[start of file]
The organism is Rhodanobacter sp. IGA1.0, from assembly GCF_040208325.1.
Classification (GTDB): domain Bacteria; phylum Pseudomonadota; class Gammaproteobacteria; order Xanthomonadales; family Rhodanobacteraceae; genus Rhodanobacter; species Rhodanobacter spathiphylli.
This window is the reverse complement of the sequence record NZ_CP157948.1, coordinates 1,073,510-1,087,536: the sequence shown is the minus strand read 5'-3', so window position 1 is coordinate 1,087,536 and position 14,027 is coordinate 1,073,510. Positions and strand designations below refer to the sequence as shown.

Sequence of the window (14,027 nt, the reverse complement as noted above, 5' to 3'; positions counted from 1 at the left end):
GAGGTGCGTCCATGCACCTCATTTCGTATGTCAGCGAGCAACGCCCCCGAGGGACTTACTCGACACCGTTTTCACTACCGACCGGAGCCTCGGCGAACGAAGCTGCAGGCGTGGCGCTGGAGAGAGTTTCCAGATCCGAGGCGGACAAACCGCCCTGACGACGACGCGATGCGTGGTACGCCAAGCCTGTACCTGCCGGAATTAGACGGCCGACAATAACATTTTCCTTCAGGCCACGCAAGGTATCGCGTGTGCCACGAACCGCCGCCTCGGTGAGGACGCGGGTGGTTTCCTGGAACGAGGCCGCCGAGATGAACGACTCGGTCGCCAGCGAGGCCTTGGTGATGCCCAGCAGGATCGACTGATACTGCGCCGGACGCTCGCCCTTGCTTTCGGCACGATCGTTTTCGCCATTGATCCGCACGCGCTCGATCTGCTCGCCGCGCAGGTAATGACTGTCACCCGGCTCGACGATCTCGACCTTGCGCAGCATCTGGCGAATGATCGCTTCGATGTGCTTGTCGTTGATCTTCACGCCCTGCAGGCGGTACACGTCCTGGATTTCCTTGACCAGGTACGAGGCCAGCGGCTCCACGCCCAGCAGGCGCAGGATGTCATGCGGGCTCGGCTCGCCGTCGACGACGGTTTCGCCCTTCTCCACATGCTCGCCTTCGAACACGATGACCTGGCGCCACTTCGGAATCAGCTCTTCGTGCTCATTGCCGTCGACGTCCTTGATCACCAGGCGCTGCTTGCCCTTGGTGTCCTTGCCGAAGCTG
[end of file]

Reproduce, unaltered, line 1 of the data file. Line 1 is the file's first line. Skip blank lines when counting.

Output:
The organism is Rhodanobacter sp. IGA1.0, from assembly GCF_040208325.1.